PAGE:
AUGUSTA, Ga. - The signs, posted after the rain, offered a warning: "Caution, slippery when wet.'' What they neglected to say was: "No less dangerous when dry."
Such a beautiful place, Augusta National, with those tall Georgia pines, finely mowed fairways and rolling greens. Such a troublesome place, Augusta National, when playing from under those pines or the wrong spots on those greens.
"This golf course,'' Tiger Woods said Thursday on a perplexing Day 1 of the Masters, "is playing too difficult to go super low on."
Or for Woods to go low at all, never mind super. He kept things together for 16 holes, then let them loose on the final two.
Some people figured it out. Leader Lee Westwood, who never has won a major, was 5 under par. Louis Oosthuizen, the 2010 British Open champion, was 4 under. Others were flummoxed.
Henrik Stenson had two eagles on the front nine and was at 5 under par. Then he took a quadruple-bogey 8 on the 18th, shooting 1 under at 31-40-71. "Finishing with an 8,'' he sighed, "I don't think I've ever done that before."
Still, he was a shot ahead of Woods, who, depending on the viewpoint, either had a brilliant even-par 72, making an 8-foot par-saver on No. 1, an 8-foot-par-saver on No. 2 and one-putting for a bogey on 18, or a disappointing 72, closing bogey, bogey.
"Today,'' conceded Tiger, "I squeezed a lot out of that round. I didn't hit it very good at all."
The new Tiger looked a great deal like the old Tiger, turning nothing into something, one-putting seven holes, only three of those for birdies, and turning something into nothing with shots that led to penalty drops on two holes, the second and the 18th.
"I just felt my way around,'' he explained. "I really grinded, staying very present. I know how to play this golf course. I think it's just understanding what I need to do."
What he doesn't need to do is what he did - hook balls off the tee. What he needs to do is what he did - make critical putts, whether for birdies, pars or bogeys, as he did at 18 after his drive came to rest against a tree.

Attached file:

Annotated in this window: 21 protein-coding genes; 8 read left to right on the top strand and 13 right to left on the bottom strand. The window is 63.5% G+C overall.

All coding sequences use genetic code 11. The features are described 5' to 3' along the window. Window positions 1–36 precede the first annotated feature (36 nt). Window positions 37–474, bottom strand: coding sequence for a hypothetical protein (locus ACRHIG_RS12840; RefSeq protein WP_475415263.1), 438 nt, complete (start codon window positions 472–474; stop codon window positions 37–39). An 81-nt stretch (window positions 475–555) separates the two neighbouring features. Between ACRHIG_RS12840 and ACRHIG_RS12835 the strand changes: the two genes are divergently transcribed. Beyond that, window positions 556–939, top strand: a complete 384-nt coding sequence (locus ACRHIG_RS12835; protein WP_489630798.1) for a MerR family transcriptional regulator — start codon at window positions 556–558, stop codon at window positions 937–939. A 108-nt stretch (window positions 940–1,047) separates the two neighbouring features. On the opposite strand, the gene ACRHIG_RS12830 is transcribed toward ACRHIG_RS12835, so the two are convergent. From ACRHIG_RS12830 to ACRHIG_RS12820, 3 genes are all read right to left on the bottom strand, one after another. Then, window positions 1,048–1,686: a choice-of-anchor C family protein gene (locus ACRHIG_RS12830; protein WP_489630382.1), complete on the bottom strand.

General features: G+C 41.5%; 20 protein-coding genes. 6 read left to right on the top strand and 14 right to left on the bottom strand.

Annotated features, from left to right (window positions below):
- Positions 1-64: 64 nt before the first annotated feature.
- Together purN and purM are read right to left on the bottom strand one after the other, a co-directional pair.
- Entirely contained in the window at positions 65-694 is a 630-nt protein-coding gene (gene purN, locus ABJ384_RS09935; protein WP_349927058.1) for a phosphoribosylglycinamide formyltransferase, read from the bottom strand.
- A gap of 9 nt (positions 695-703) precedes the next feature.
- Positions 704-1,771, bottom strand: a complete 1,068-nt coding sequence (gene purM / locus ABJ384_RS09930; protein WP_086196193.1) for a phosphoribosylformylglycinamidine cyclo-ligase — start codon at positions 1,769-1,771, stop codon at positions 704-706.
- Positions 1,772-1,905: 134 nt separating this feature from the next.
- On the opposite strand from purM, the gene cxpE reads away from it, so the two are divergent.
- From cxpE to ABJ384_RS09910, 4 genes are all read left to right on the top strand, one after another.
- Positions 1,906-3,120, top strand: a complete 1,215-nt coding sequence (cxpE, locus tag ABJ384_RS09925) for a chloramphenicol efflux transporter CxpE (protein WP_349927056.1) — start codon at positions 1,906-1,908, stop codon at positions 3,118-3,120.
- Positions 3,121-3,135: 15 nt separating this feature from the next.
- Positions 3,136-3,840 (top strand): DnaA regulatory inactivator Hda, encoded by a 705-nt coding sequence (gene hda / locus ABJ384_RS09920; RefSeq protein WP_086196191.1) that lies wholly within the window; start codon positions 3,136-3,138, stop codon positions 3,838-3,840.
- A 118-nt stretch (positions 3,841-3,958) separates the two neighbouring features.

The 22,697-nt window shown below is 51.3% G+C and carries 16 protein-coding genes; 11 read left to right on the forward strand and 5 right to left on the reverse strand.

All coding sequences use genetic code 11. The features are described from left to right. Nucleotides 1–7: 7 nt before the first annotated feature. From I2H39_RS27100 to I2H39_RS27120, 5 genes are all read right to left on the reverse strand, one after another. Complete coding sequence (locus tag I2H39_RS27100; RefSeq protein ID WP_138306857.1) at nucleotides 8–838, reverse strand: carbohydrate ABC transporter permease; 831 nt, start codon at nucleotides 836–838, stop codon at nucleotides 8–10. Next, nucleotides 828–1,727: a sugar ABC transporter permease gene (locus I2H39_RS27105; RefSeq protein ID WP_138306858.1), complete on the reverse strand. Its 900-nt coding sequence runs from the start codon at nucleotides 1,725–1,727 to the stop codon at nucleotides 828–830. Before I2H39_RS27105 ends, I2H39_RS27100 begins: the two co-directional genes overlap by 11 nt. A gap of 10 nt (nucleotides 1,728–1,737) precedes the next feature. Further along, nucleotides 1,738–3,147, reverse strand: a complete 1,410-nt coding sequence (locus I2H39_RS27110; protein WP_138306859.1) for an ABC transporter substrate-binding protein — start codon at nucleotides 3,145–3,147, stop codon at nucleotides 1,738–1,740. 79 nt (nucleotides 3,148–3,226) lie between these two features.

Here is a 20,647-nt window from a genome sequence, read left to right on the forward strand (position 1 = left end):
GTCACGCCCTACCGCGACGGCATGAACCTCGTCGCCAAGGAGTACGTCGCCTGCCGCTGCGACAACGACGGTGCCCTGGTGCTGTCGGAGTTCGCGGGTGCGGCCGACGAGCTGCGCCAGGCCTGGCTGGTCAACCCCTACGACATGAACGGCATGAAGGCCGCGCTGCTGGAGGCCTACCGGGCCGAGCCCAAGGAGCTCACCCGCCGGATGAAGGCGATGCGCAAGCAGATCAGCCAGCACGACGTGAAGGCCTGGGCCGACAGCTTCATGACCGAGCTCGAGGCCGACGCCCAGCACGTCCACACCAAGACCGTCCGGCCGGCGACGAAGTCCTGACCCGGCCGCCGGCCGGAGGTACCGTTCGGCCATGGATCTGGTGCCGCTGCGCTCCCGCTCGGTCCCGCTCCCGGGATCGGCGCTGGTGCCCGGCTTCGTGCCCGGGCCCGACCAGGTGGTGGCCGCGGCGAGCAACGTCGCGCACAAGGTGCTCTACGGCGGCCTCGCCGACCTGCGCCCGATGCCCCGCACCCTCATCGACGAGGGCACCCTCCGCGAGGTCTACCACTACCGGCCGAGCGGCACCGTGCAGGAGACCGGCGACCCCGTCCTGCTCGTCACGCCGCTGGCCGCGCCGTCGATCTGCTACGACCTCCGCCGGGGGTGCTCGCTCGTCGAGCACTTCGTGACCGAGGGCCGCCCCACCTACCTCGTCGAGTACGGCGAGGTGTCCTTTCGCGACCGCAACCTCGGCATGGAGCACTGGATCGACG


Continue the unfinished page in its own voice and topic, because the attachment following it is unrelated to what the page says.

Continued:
Tiger may not be in it, five shots out of the lead, but neither is he out of it. Perhaps more was expected, Woods finally getting a full-field PGA Tour victory two weeks ago at Bay Hill, his first in more than two years. Everyone said this Masters would be among Tiger, Rory McIlroy and maybe Hunter Mahan. Yet Woods rarely opens well.
In 17 previous Masters, the only time he broke par in the first round was 2010, the return after the disclosure of infidelity. He had a 4-under 68 and ended up tied for fourth. Otherwise, in his four Masters victories, the last in 2005, Woods never started with better than a 72. And in '05 it was a 74.
Yes, he knows how to play Augusta. In the last seven Masters, Tiger has not finished worse than sixth. But can that knowledge be more than just an understanding?
As all the best players, Woods rarely blames himself for his problems. Paul Goydos, the longtime pro whose witticisms and sarcasm were noted in John Feinstein's "A Good Walk Spoiled,'' has said when a top player misses a short putt, you'll invariably note him looking for a spike mark.
In other words, nature had to be the reason, not the man swinging the club. Don't want to create any self-doubt.
Tiger confided he warmed up poorly. "Hit a few loose ones,'' he said. But that was easily correctable. Or was it?
"Same old motor patterns,'' said Woods. Presumably those, the swing taught by Hank Haney, had been replaced by those taught by Sean Foley. But Thursday, in the first major of the year, it wasn't to be.
"The Hank backswing with the new downswing," said Tiger. "I'm struggling with it all the way around with all the clubs. I really need to do some work.
"I had to stay committed on each and every shot. I really did that. I made some bad swings. That's fine. My commitment was what (he was focusing on). My alignment, my setup, everything. I'm excited about that, and I can take some positives going into tomorrow."
Woods tees off late Friday, very late, at 1:42 p.m. EDT, the second-to-last group. By the time he starts, he'll know what virtually everyone else will be doing or has done. By the time he ends, he'll know how much he'll need to do.
Haney, with whom Woods walked for several years until the spring of 2010, has written a controversial book about Tiger's game and Tiger's personality, "The Big Miss."
The literal misses in the first round of the Masters weren't big. They were just too frequent to overcome.